Along with grip ability, coated gloves allow for durability, flexibility, and longevity. Many occupations such as mechanics, plumbers, and medical practices benefit significantly from dipped gloves. If you work a job where you need additional grip without sacrificing dexterity, coated gloves make an excellent match.

Leather Gloves

Leather gloves have been part of labor-intensive and industrial jobs for decades, and there’s no surprise in why it’s so popular. Not only do they offer excellent protection, but they’re also durable, reliable, and versatile. With puncture and cut resistance, it’s also one of the few materials that provide resistance to moisture and heat. Because it’s made of pure cowhide, it’s a natural material and adapts to surrounding temperatures and environments.

You can find leathers made from other animals besides cowhides, such as pig, goat, and split leather. Lastly, a benefit of using leather gloves is that they offer a good grip for tedious jobs. They make for fantastic construction work gloves and other general occupations.

Synthetic Gloves

Synthetic gloves make for a lightweight and flexible alternative compared to leather gloves. Over the years, synthetic gloves have become increasingly popular across many occupations due to their versatility and dexterity. There are two kinds of synthetic gloves; polyurethane (PU) laminated and polyurethane (PU) fiber.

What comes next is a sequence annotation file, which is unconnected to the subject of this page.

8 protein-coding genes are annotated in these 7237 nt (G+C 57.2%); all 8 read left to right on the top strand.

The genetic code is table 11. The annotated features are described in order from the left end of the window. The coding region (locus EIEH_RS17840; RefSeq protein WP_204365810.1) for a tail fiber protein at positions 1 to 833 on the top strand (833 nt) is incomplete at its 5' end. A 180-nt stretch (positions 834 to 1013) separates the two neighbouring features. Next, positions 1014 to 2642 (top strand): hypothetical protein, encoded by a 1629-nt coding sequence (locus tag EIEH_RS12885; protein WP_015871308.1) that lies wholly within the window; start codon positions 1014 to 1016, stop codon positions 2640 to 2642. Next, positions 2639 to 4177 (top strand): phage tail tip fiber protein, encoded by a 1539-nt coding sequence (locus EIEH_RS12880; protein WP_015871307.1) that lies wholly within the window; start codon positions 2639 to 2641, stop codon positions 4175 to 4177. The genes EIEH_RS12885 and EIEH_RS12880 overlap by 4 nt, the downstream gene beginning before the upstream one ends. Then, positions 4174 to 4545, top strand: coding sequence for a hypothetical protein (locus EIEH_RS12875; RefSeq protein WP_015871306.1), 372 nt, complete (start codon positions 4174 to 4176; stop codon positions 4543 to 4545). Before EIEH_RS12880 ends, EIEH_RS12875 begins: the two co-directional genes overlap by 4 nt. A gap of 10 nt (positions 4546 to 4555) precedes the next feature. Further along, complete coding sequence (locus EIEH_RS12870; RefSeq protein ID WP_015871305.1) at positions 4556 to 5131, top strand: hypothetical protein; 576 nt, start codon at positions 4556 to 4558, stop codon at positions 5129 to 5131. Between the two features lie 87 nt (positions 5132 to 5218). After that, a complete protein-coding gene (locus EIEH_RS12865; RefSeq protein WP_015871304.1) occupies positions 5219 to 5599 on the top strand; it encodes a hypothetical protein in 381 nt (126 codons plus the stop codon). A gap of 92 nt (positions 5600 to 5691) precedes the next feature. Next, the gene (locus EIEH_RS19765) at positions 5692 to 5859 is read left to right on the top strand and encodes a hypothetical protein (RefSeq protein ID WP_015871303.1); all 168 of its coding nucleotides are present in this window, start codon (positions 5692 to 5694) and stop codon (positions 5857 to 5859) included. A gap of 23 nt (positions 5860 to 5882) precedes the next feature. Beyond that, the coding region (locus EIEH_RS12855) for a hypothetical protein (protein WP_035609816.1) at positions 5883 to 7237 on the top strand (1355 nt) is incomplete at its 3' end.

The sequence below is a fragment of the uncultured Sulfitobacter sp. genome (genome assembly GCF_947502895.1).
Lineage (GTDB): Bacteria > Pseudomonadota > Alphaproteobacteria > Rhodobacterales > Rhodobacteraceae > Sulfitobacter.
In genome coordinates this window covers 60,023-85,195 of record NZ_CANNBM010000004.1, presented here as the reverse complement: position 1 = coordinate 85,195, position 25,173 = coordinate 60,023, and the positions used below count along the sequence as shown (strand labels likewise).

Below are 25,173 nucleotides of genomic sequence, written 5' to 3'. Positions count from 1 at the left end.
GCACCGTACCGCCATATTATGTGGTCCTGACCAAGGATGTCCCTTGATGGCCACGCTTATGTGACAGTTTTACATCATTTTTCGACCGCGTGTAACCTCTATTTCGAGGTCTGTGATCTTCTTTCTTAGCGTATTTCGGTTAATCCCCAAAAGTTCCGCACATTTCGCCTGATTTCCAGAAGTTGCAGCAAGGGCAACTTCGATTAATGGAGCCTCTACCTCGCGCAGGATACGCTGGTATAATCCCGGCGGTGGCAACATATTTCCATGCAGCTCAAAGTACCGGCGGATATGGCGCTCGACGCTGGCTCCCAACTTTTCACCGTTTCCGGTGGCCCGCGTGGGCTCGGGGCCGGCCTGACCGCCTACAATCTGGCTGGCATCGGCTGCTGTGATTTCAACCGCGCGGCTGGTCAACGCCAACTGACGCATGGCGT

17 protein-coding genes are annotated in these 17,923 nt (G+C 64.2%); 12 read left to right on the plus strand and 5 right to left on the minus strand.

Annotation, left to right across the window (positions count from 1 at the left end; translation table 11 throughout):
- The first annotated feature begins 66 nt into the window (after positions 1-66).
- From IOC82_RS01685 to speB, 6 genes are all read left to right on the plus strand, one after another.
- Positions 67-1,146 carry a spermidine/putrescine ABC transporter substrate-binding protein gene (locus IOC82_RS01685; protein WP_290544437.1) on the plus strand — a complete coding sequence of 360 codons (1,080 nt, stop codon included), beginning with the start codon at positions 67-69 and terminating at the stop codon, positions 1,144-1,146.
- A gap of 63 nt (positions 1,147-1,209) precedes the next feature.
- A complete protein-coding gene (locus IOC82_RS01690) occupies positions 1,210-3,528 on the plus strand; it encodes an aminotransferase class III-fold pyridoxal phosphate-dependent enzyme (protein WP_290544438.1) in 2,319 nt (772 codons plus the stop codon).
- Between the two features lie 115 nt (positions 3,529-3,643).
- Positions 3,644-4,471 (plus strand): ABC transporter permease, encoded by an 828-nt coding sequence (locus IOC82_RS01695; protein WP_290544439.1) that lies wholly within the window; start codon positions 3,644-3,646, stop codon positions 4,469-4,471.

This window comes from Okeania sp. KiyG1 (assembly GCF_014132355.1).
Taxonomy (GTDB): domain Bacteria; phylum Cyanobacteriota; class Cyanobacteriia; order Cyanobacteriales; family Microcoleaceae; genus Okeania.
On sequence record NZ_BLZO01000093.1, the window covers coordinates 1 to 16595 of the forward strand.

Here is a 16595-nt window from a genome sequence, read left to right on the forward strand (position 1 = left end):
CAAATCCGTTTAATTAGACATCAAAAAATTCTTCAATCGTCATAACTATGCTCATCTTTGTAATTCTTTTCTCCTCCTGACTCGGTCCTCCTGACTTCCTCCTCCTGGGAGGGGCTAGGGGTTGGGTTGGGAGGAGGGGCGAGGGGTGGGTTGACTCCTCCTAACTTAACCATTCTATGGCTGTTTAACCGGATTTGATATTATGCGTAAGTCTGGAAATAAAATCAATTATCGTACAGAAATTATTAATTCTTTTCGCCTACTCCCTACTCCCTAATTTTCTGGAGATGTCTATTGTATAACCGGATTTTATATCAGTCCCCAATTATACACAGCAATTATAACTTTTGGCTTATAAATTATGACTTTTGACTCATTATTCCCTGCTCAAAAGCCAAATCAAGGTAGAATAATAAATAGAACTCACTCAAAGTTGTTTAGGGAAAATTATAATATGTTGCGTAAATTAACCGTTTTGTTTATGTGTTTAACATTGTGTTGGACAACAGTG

Polyurethane (PU laminated comes with a thin polyester or polyamide material. Although it’s thin, it’s durable and provides a good grip. Additionally, it has a water-repellent surface. As for polyurethane (PU) fiber, it’s mixed with polyester and polyamide into a non-woven material, giving it a soft, durable, and highly-breathable feel. Synthetic gloves make for an excellent pick for construction, material handling, and plumbing work.

Neoprene Gloves

Known as a brand name for Chloroprene, Neoprene is made from synthetic rubber materials. It offers good heat isolation properties and protects your skin against fat, oil, organic hydrocarbons, and acids. Additionally, it provides waterproof protection against many kinds of liquids and chemicals.

While being flexible, it also offers high durability, keeping your hands safe and warm without sacrificing grip control and dexterity. Neoprene comes used with various glove types, including laboratory gloves and cold-weather gloves, offering excellent protection. If you work in oil and gas, construction, or material handling, Neoprene gloves will work for you.

Finding the Right Gloves for You

The gloves you choose must reflect the job you’re in. You want to ensure proper protection and as few restrictions as possible to do your job correctly. When working in dangerous, heavy-labor jobs, find gloves that fit securely and keep the skin covered while allowing movement. The last thing you want is to obtain an injury due to improper personal protective equipment.

Keeping you and your peers safe should be your priority. By wearing appropriate personal protective equipment, you’ll maintain a steady workflow and reduce the risk of injury. Additionally, you’ll sharpen your skills and feel more confident in your work. Access your company handbook and talk to your peers about the gloves that help them on the job.

A Comprehensive Guide to Different Glove Materials

Leave a comment

Please note, comments must be approved before they are published